Apple, China Mobile strike deal to bring iPhone to China in January
China Mobile bills itself as the world's largest mobile company, with 760 million subscribers. Access to its network has been seen as a crucial next step for Apple.
"Apple has enormous respect for China Mobile and we are excited to begin working together. China is an extremely important market for Apple and our partnership with China Mobile presents us the opportunity to bring iPhone to the customers of the world's largest network," Tim Cook, Apple CEO said according to a press release.
"iPhone customers in China are an enthusiastic and rapidly growing group, and we can't think of a better way to welcome in the Chinese New Year than getting an iPhone into the hands of every China Mobile customer who wants one," Cook added.
"Apple's iPhone is very much loved by millions of customers around the world. We know there are many China Mobile customers and potential new customers who are anxiously awaiting the incredible combination of iPhone on China Mobile's leading network," Xi Guohua, China Mobile Chairman said according to the same press release.
Both the carrier and Apple will sell the phone in their stores starting Jan. 17. Potential buyers can pre-register as of Dec. 25.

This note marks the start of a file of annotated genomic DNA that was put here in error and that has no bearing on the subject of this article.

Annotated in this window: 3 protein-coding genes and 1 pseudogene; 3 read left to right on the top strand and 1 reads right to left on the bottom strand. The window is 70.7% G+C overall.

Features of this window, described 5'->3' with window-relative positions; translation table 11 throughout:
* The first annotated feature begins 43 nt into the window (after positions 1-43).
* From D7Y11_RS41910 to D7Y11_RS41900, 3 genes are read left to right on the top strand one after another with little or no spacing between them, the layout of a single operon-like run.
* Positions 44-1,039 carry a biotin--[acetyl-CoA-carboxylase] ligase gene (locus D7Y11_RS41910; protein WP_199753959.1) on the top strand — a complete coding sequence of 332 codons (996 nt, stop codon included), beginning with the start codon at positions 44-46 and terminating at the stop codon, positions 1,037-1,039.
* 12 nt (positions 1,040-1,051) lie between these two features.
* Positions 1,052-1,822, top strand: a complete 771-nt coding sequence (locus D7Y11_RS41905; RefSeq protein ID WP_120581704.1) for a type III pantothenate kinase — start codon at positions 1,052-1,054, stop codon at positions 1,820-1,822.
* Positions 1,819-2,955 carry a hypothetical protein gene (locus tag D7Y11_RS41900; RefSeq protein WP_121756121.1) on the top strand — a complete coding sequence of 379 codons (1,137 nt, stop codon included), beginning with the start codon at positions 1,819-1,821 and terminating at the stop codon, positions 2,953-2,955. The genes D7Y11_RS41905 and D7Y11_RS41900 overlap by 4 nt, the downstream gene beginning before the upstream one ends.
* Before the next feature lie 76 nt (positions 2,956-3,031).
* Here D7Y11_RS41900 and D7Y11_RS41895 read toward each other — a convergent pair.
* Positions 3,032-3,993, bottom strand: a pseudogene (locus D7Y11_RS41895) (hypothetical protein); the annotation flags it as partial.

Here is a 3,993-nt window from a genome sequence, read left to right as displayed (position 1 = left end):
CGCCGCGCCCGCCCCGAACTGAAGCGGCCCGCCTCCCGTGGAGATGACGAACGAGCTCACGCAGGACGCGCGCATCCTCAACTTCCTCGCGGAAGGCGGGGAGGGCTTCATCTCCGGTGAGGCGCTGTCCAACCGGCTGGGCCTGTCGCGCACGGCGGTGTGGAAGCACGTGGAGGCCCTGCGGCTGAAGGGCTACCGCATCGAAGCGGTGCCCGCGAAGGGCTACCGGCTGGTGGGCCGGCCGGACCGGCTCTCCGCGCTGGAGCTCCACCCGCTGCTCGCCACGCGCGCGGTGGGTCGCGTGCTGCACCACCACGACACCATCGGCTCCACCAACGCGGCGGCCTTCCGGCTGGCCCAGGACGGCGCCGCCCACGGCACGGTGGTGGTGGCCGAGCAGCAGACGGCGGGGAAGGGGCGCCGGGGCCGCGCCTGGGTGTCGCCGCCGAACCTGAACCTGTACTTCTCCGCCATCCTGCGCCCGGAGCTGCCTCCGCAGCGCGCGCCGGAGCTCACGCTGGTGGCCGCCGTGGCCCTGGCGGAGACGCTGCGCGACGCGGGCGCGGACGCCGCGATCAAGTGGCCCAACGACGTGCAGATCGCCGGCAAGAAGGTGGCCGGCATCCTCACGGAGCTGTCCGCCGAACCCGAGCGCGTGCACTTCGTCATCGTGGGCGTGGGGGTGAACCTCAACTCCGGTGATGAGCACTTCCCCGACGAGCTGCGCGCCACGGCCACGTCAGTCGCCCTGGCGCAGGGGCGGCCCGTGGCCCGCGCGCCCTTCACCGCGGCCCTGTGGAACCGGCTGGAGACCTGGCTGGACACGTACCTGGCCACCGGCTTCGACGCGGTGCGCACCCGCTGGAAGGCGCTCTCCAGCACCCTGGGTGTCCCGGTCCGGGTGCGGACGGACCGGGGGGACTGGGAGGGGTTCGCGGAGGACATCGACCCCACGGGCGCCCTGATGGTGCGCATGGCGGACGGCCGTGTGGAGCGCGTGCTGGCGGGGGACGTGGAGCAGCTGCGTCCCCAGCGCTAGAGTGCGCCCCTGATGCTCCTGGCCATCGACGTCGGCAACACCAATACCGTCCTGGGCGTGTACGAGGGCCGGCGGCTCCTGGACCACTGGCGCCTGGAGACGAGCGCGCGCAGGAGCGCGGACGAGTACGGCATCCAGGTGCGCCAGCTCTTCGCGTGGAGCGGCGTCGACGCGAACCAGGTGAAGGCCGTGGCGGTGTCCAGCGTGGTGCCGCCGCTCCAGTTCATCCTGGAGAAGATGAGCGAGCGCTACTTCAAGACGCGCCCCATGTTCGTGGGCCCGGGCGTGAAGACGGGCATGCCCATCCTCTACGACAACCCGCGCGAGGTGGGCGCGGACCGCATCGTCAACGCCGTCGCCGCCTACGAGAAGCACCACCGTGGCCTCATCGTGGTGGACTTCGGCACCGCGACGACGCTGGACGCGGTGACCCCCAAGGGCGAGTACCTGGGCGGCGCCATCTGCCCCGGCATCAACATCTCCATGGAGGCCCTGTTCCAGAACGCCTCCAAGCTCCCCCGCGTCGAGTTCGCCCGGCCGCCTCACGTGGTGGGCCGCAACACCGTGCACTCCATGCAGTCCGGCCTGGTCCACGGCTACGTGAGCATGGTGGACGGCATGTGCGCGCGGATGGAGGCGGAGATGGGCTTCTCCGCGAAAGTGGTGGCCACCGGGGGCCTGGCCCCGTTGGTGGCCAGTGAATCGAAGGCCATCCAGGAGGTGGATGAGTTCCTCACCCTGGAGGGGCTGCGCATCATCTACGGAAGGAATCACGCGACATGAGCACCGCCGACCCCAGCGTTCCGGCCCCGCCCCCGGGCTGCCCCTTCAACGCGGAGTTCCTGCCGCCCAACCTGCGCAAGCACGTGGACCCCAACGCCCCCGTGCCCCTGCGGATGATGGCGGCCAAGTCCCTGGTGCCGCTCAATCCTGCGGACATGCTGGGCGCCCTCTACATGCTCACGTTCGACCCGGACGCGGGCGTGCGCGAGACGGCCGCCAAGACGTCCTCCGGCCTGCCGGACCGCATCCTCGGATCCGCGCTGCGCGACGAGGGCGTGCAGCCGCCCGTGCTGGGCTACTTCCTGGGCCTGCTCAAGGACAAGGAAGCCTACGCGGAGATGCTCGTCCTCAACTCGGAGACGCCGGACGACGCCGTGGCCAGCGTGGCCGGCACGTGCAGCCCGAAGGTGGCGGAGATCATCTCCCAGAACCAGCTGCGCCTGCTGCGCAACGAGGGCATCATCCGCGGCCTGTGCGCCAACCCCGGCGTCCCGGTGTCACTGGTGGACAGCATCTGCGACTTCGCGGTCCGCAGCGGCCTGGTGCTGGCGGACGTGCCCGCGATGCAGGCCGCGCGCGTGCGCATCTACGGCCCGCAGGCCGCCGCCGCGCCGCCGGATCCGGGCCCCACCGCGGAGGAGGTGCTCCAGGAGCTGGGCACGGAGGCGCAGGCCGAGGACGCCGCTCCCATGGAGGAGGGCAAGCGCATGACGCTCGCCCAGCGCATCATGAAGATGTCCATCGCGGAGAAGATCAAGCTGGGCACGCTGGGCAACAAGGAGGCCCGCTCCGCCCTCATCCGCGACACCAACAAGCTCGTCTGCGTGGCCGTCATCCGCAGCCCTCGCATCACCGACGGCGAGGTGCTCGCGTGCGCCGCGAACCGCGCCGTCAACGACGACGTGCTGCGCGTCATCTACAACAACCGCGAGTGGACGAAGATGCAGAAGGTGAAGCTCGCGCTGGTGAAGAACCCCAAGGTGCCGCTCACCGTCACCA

The companies did not offer pricing details.
Pricing for iPhones has been something of a sore spot in China in recent months, amid reports that gray-market prices made the phones cost orders of magnitude more than elsewhere.
Yet Apple's smartphone market share has been on the rise in China, with widespread signs it was close to formalizing a deal with China Mobile.
Dow Jones cited analyst reports suggesting Apple could sell as many as 39 million iPhones in the country next year. By way of comparison, the company sold nearly 34 million iPhones worldwide in the most recent quarter.
(Read more: Apple's market share on the rise)
The deal could also be a catalyst for Apple shares, which have risen in recent months every time a report suggested a China Mobile deal was near — only to fall each time when a deal did not materialize.
(What are Apple shares doing now? Click here)